Why Is A Non-Additive Tube Used Before Evacuated Tube When Using A Butterfly Needle?

You should also make sure that the discard tube doesn’t contain a clot activator or anticoagulant. Avoid using other blood bottles that have an additive since this may lead to inaccurate results and interfere with the coagulation testing. Unused blood culture tubes, nonadditive serum tubes, or plastic tubes should only be used as a discard tube before collecting specimens for coagulation tests.

3. Serum or Red and Gold Top Tubes

A serum tube can contain a clot activator or gel separator for the purpose of separating the blood cells from the serum sample. Normally, this is used for clinical procedures that are done to measure hormone levels, electrolytes, magnesium, bone profile, liver function, and immunological and serological tests.

4. Heparin or Green Top Tubes

This blood collection tube can either contain lithium heparin additive or sodium heparin additive. A heparin tube is used to produce plasma or whole venous blood for certain biochemical exams, such as a red cell fragility test.

5. EDTA or Pink Top Tubes

This specimen tube contains ethylenediaminetetraacetic acid (EDTA) which is an additive that binds to calcium in the blood to stop clotting. An EDTA tube is filled up for tests that require hematological studies and assessment of whole blood count.

6. Sodium Chloride/Potassium Oxalate or Gray Top Tubes

This blood collection tube contains a glycolytic inhibitor to measure serum glucose and lactate levels. The additive used can either be sodium fluoride which acts as a preservative to inhibit glycolysis or potassium oxalate which prevents clotting.

Reminders for Specimen Collection with a Butterfly Needle

In addition to observing the recommended order of draw for blood collection, there are other reminders you need to follow to assure a safe phlebotomy procedure with a butterfly needle. Here are some of the important measures that you need to remember:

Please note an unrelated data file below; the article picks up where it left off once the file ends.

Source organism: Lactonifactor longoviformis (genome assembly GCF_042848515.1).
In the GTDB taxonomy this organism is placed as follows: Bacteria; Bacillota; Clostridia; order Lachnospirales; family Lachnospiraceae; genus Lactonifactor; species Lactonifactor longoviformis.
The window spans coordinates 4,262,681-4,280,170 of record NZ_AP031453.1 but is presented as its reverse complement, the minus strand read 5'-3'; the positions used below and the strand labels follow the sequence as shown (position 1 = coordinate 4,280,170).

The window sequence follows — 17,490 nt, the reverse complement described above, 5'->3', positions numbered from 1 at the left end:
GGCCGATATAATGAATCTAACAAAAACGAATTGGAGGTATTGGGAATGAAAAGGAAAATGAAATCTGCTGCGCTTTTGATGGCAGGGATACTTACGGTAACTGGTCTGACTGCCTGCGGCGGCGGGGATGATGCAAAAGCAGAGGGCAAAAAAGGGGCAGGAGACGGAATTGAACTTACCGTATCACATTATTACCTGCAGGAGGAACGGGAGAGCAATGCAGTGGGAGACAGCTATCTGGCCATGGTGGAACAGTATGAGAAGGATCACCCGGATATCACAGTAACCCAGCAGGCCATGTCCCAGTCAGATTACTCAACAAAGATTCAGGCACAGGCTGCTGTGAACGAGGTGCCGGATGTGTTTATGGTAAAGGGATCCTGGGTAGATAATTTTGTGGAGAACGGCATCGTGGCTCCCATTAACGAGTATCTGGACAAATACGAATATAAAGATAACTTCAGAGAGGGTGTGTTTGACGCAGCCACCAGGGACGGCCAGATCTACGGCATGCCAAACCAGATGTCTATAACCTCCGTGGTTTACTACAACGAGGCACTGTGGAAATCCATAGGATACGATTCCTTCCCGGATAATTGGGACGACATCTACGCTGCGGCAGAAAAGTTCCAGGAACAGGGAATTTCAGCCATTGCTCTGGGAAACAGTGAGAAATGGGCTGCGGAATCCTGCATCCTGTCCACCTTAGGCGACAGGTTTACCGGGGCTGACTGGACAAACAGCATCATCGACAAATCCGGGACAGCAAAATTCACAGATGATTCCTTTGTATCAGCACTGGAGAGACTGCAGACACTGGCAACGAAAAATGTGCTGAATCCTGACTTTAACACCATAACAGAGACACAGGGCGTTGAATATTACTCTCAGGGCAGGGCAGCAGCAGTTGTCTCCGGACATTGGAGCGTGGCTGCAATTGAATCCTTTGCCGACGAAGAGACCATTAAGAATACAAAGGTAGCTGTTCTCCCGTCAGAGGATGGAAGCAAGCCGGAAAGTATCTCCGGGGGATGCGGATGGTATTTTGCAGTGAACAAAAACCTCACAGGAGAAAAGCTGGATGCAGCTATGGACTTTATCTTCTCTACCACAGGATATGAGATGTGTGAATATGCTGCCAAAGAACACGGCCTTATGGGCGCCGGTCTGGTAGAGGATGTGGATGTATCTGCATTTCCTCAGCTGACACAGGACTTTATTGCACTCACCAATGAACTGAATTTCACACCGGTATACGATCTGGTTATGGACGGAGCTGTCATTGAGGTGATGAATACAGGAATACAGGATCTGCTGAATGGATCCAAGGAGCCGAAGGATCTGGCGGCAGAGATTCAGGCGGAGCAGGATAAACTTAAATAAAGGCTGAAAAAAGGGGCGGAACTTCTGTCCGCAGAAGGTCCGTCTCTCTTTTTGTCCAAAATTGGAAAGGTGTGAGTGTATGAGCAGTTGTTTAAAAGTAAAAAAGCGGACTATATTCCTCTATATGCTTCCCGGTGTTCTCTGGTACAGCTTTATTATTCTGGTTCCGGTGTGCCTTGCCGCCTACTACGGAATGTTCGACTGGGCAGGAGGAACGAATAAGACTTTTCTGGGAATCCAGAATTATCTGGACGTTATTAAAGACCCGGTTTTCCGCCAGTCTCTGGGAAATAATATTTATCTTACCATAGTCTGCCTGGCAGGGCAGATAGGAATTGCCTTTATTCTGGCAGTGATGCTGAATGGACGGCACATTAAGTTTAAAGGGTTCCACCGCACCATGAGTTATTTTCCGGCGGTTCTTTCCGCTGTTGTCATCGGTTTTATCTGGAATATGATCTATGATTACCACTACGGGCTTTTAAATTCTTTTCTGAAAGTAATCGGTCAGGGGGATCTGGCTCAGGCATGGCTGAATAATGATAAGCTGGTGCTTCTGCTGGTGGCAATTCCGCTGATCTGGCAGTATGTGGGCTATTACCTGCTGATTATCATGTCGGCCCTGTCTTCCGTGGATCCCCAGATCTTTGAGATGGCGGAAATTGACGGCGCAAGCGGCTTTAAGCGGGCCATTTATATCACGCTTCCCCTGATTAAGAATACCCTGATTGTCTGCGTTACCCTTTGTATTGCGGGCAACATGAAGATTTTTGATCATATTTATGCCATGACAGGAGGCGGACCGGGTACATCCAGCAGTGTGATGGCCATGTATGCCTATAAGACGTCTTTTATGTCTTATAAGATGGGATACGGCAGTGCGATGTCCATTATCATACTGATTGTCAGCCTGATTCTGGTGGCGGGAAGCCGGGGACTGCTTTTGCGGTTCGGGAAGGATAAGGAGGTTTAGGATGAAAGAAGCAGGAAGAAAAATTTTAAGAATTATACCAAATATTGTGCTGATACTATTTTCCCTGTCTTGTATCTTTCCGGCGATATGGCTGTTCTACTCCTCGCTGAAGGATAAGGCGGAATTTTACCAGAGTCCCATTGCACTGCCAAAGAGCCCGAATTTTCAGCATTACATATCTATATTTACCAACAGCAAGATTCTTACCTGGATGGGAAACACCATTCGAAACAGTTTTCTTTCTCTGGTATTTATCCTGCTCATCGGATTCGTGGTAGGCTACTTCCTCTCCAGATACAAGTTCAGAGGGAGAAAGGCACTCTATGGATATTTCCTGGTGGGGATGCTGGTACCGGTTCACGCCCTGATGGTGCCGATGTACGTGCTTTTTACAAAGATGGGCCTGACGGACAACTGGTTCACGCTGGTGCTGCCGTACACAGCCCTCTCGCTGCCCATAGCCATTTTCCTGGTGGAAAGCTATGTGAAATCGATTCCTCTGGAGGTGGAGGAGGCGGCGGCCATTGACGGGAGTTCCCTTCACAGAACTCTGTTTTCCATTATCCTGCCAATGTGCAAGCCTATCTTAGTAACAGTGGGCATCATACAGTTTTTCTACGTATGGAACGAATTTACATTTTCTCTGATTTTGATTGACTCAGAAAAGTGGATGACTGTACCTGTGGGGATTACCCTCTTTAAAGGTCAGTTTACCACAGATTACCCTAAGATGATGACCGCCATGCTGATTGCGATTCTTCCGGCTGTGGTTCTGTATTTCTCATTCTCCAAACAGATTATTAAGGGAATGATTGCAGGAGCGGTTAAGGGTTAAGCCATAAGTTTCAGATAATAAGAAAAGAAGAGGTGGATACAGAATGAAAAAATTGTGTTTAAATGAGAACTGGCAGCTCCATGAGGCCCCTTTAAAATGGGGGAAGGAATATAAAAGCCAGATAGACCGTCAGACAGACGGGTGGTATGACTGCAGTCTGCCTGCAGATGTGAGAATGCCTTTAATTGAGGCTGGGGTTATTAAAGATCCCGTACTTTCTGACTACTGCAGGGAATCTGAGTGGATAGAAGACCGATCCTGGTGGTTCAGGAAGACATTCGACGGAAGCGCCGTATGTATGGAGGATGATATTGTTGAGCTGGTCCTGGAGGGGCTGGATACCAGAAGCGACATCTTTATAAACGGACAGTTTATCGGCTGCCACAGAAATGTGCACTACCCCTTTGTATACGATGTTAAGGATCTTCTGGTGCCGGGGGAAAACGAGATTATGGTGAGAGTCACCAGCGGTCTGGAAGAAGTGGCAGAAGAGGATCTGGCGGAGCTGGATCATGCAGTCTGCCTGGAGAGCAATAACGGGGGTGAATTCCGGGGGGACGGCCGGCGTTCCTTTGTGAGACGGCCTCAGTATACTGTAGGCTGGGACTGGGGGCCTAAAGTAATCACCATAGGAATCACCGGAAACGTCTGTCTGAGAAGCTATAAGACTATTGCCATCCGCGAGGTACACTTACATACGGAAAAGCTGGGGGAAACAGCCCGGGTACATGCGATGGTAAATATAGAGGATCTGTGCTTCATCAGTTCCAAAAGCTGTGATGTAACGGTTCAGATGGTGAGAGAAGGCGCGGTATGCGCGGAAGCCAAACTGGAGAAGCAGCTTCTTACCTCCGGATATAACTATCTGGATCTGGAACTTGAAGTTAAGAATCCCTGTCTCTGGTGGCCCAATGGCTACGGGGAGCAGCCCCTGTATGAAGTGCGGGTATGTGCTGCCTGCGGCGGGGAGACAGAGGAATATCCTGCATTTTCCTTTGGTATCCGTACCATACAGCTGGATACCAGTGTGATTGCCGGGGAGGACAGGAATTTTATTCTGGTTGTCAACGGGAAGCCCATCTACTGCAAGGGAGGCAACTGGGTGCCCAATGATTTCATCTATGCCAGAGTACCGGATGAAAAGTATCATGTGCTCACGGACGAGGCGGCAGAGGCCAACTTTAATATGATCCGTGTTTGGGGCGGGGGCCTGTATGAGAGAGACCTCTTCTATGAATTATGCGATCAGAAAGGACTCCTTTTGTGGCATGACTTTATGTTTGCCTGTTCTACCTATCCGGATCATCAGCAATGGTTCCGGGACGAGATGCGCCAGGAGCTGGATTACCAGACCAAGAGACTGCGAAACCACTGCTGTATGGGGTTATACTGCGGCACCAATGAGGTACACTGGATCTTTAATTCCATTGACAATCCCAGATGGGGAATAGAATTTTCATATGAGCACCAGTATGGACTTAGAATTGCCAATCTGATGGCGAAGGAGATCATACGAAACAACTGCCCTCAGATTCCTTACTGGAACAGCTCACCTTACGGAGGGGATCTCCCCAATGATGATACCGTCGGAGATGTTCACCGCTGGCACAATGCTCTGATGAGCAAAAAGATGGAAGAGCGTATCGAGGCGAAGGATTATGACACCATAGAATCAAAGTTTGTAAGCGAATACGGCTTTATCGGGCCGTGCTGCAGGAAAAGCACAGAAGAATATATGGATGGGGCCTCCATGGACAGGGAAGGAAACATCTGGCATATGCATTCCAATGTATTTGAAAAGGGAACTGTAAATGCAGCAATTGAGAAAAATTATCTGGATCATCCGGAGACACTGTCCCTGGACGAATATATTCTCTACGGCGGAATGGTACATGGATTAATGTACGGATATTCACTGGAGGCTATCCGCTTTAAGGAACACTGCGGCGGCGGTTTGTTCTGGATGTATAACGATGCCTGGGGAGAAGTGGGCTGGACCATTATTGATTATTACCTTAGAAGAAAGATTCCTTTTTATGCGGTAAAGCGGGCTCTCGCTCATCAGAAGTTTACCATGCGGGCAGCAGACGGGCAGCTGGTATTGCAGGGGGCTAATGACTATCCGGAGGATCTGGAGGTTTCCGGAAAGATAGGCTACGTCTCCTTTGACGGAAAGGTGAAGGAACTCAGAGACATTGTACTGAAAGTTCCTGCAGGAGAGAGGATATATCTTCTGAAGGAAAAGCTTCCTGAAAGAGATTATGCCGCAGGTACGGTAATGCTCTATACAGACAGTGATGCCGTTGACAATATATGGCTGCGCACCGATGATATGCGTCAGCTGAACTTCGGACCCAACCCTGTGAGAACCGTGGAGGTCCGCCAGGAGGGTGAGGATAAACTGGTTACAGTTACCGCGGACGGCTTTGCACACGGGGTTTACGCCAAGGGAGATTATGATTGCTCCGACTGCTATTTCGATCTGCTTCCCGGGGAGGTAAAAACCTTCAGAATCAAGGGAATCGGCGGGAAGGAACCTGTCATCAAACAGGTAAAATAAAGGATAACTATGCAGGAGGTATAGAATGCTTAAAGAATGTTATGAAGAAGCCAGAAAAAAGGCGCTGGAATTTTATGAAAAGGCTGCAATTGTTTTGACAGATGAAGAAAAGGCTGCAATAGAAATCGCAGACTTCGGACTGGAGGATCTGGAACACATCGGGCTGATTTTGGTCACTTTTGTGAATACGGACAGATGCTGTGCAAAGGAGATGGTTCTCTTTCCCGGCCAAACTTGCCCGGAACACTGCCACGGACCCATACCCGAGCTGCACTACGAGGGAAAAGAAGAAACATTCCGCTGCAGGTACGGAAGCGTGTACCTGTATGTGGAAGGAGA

• Butterfly needles are best used for accessing a superficial vein. They’re also ideal for elderly patients with fragile, rolling veins that may be challenging to access with a larger needle.
  • Since the winged infusion set is designed for veins on the skin’s surface, you can use a shallow angle of about 10 to 15 degrees for needle insertion.
  • Always make sure to disinfect the skin prior to puncturing the skin to avoid infections.
  • Blood collection tubes that contain an additive should be thoroughly inverted for a specific number of times to ensure that the substances are properly mixed. The suggested mixture of tubes: coagulation or light blue top (3 to 4 times), red serum tubes (5 to 6 times), and green and lavender tubes (8 to 10 times).
  • Once the specimen collection is done, carefully pull the butterfly needle and immediately engage the safety feature to avoid sharp injuries and needlestick accidents.
  • Throw the whole winged collection set in the sharps container to avoid needle reuse. Label the blood tubes properly before sending them to the laboratory for testing.

Shop High-Quality Butterfly Needles and Other Blood Collection Tools at FACE Med Store

Butterfly needles allow for a safe and convenient blood collection experience for both patients and phlebotomists. The order of draw with butterfly needles is the same as other collection systems. It’s important that you follow this protocol to assure accurate laboratory results and reduce the risk of contamination and errors in testing.

FACE Med Store has extensive experience in helping medical and cosmetic practices by providing high-quality tools and supplies. We have a selection of needles, syringes, tubes, and other necessary equipment at competitive prices. Call us today to learn more about our products or browse our site to check our stocks.

All content in this blog is for informational purposes only. It is not medical or legal advice. Please consult with lawyer or a medical professional.